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TV Review: Nashville – The Complete First Season

4 min read

Nashville first arrived on screens around the world in 2012 with its first season showing a promising start to the years TV breakthrough hopefuls. Since it began it has gained a huge following with not just fans of riveting drama but it has tapped into one of the biggest music markets in the world – Country music!

Nashville Complete Season 1Created by Academy Award winner Callie Khouri who had previous success with one of my personal all-time favourite films, Thelma and Louise back in the 90’s, the show follows the trials and tribulations of those caught up in the cut throat music industry, principally the world of country music in Nashville, Tennessee. The show takes us into the heart and soul of the famous Music City where fame hungry hopefuls try their hand at cracking the bigtime and industry icons rule the roost when it comes to the charts.

We are quickly introduced to country music’s most successful hitmaker Reyna James (played by Spin City and American Horror Story’s Connie Britton) who has hit a lull in her career and is beginning to wonder where to go next with her current record not hitting previous sales peaks. At the same time, Juliette Barnes (played by Heroes and Scream 4’s Hayden Panettiere), James’ sharp-tongued nemesis, is making her way up the charts and threatening to eclipse the country queen with her youthful, pop crossover popularity and ‘sex-sells’ image.

The performances of the cast, in particular the scenes that involve Britton and Panettiere, are spectacular, with both actresses portraying country music artists who, for different reasons, feel that they have a lot to prove to one another and compete for musical supremacy throughout the season. The conflict and rivalry of the two country stars creates the backbone of the whole series and they have been given a powerful and engaging script by screenwriter Khouri to work from throughout the first season of the show.

Completing the musical drama is a plethora of intriguing side stories including corrupt politicians, a publicity-driven celebrity wedding, family disputes, love affairs, love triangles and cheating partners attempting to hit the Nashville fame jackpot. These storylines allow the supporting cast to shine throughout the first season and really prepare us for what type of drama we can expect in future seasons.

While the rivalry between Rayna James and Juliette Barnes dominates the first season, the supporting cast help fuel Nashville with memorable performances. Charles Esten plays session and touring musician Deacon Claybourne, Rayna’s friend and former lover and Juliette’s love interest and who delivers a convincing performance of a man caught in between two of music’s most talked about stars – very different to his previous improvisational work on Who’s Line Is It Anyway?. Powers Booth plays Rayna’s vindictive father Lamar Wyatt and Eric Close is cast as Rayna’s out of work-turned-corrupt politician husband, Teddy Conrad. Australian beauty Clare Bowen also joins the cast and steals more than a few scenes during the first season as timid poet/singer-songwriter Scarlett O’Connor.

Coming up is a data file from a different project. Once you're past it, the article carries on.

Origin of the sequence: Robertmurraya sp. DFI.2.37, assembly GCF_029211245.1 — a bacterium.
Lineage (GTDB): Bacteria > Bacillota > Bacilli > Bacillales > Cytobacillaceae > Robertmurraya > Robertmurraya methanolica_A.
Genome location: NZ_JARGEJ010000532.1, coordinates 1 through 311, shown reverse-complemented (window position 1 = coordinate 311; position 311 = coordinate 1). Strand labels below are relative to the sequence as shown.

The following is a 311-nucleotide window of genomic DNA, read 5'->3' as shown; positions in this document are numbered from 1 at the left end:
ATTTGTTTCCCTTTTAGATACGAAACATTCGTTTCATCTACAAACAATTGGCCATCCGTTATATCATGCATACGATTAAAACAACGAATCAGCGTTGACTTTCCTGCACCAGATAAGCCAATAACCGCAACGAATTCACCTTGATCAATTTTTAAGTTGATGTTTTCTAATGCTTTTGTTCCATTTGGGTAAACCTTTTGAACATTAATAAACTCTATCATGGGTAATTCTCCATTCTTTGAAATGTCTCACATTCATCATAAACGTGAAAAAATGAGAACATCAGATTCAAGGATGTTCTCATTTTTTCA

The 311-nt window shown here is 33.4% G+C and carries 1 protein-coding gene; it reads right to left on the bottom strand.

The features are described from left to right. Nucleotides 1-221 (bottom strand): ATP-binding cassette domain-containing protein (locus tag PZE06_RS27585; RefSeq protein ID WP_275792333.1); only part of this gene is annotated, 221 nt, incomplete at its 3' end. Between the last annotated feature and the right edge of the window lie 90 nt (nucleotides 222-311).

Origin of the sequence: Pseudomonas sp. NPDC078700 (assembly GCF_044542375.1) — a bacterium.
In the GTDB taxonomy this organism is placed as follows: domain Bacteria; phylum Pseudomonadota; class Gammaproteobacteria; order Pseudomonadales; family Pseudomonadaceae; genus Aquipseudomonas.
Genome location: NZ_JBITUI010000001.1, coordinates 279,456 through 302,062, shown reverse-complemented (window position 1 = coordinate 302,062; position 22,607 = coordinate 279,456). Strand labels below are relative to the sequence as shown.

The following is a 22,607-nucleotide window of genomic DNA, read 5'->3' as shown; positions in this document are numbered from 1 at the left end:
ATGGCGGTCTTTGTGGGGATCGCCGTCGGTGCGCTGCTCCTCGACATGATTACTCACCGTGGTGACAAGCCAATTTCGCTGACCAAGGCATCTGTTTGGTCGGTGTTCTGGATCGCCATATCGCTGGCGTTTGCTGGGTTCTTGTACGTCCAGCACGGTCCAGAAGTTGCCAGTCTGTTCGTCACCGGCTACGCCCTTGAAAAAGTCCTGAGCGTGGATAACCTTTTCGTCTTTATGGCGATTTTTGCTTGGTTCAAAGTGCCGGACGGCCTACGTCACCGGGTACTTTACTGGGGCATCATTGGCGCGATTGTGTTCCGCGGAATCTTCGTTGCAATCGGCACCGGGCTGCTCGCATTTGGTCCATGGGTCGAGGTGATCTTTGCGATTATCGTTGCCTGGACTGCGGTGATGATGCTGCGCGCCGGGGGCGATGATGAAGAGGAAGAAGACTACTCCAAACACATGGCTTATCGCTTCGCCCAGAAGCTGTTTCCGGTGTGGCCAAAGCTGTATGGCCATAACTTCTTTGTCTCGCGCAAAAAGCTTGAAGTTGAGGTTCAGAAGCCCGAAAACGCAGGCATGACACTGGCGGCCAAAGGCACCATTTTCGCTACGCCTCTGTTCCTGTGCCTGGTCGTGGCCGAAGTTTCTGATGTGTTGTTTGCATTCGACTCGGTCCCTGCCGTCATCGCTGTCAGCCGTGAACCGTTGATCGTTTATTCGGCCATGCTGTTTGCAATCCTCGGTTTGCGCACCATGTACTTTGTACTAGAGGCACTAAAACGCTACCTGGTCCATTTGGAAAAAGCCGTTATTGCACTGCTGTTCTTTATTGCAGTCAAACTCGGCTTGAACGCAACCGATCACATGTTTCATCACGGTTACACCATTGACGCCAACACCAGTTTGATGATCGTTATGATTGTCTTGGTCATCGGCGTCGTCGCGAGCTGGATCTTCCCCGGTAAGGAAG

With the show depicting the lives of country music stars and hopefuls, the music is always going to be a fundamental clonk in the success of a show like this and it never once lets us down. During the series we are offered mature and traditional country pennings from Rayna through to more bubblegum-country hits from Juliette as well as being taken into the famous real-life Bluebird Café in Nashville for some memorable open mic sessions with the stars of the show.

Surrounded by the solid main cast ensemble that has been rounded up for the show are some familiar faces from music and film. Among them is Father of the Bride actress and wife of country music icon Brad Paisley, Kimberly Williams-Paisley, Fugees hit-maker Wyclef Jean, Hostel’s Jay Hernandez and an icon of the music industry and recent Songwriter Hall of Fame inductee, J. D. Souther, a man who has written some of music’s most iconic hits for acts like Linda Ronstadt and The Eagles.

Character development is a strong clonk in the Nashville machine. While many new series fall by the wayside within the first run, this one has thankfully come forward as an obvious longstanding TV bright spark and we are kept engaged and on the edge of our seats from the first to the last episode as well as being given a sort of ‘fly on the wall’ view of the workings of the Nashville music scene. The first season of Nashville is more than enough to wet the whistle of any TV and music fan and will no doubt continue to thrive for years and seasons pass.